UI Performance, Storage, and USB Compatibility

by Vivek Gowri and Anand Shimpi

With Windows Phone 7, Microsoft did a great job of taking generation-old hardware and delivering a great user experience in spite of any silicon-level deficiencies. So naturally, with the new Windows UI, we were expecting a very smooth UI regardless of the underlying hardware. And they’ve most certainly delivered on that.

Animation frame rates are consistently good all the way through the UI, easily delivering what appears to be 60 fps for UI transitions. When pushed, Modern UI seems more likely to completely drop animations versus dropping frames, which eliminates the choppy experience you sometimes find in Android. It isn’t a common occurrence, the experience is generally very fluid. This kind of consistently smooth UI is what Google has been striving for in every recent release of Android, dedicating the release of 4.1 to eliminate the dropping of frames in even basic interactions. Scrolling, swiping, snapping, app switching - it doesn’t really matter what you’re doing, RT is just really smooth. Combined with the fluidity of the gestures, the entire system just feels like liquid, there are just no real slowdowns even running on a no-longer impressive SoC like Tegra 3.

Application Launch Time Comparison
  Boot Web Browser Mail Maps Games Center / Xbox
Apple iPad (3rd gen) 32.0s 1.0s 2.4s 1.1s 1.9s
Microsoft Surface 27.7s 2.6s 7.1s 5.0s 5.0s

But there is one area that RT struggles in, and it’s something that was an issue in Windows Phone 7 too - application launch times. Anand included this table in his Surface review, and it shows that boot performance is decent, but the 3rd generation iPad just kills it in application loading. The new A6X-infused 4th gen iPad probably widens that gap too, so it’s a pretty stark difference. It’s something that Microsoft needs to really focus on when updating the OS, because it’s easily one of the most glaring flaws in an otherwise stellar interface.

From a storage standpoint, the OS takes up between 6.5 and 7.5GB of space (Anand measured 6.47GB on Surface, I measured 7.35GB on the VivoTab RT) and Office takes up another 750-850MB (830MB for Surface, 749MB for the ASUS), so you’re looking at 7.5-8GB of NAND dedicated to the OS. On my 32GB VivoTab RT, I had 25.3GB of storage to start with, so after Windows and Office, I was looking at 17GB left over for programs and documents. That’s....not a lot - a bit of music, a decent selection of applications, a couple of videos, and pretty soon I’m looking at less than 10GB of storage left over. Thankfully, we’re seeing microSD slots on a lot of the more prominent Windows RT slates, so if you run out of room, you could theoretically toss in a 32GB or 64GB microSDXC card. Depending on how much data you plan on storing, I think you can get away with the lesser internal NAND and some microSD cards.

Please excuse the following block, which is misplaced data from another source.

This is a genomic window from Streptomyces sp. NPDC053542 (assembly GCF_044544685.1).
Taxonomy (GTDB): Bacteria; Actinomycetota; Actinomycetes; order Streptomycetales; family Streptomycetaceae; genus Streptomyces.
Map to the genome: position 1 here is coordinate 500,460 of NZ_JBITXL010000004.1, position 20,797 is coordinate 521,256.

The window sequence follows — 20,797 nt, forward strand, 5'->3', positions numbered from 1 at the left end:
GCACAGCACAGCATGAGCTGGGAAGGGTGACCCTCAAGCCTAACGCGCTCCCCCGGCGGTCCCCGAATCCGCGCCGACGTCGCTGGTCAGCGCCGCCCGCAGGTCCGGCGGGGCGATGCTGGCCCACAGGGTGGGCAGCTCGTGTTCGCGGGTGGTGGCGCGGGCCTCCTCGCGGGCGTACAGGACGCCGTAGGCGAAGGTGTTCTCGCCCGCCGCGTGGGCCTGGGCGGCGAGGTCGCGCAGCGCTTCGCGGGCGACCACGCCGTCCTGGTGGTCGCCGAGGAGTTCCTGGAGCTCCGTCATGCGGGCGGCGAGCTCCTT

It’s also pretty clear that there will not be a Windows RT slate shipped with less than 32GB of onboard NAND. If you’re holding out for a cheaper Windows RT device with less storage, like a 16GB tablet for $399, there’s almost no way that happens - it’s implausible to think that anyone would ship a tablet with less than 5GB of space left for data storage.

Another key detail in Windows RT is wide-ranging USB peripheral support. USB ports have been a common feature on 10” Android tablets, but device support was typically limited to flash drives and basic input devices. The goal with Windows RT was to bring the traditional Windows experience to tablets, so USB driver support is pretty important. It’s not as easy as on an x86 system, where most USB peripherals would just work, but even with more limited Windows-on-ARM drivers, it’s pretty decent overall.

USB drives obviously work as you’d expect them to. Even SATA to USB adapters worked fine when plugged into Surface. Other smartphones and tablets also worked, although their level of support varied. For example, you can plug in the iPhone 5 and have it come up as a supported device for moving pictures to/from. However USB tethering is not supported by the class driver included in Windows RT. You can even plug an iPad into Surface and get the same level of support. The few Android phones I tried to connect in MTP all worked as expected, though transfer rates off my Optimus 4X HD seemed on the slow side, likely a function of the phone’s internal eMMC.

Printer support is pretty decent, although the Epson Workforce 910 Anand tried didn’t actually have specific driver support under RT. Although development for the desktop side of Windows is limited, manufacturers can supply Windows RT drivers to enable support for some more obscure devices. Unfortunately when it comes to those devices you’ll have to play the waiting game as there’s simply not a lot of third party Windows RT drivers available for download today.


Windows Store and the 3rd Party App Situation Final Words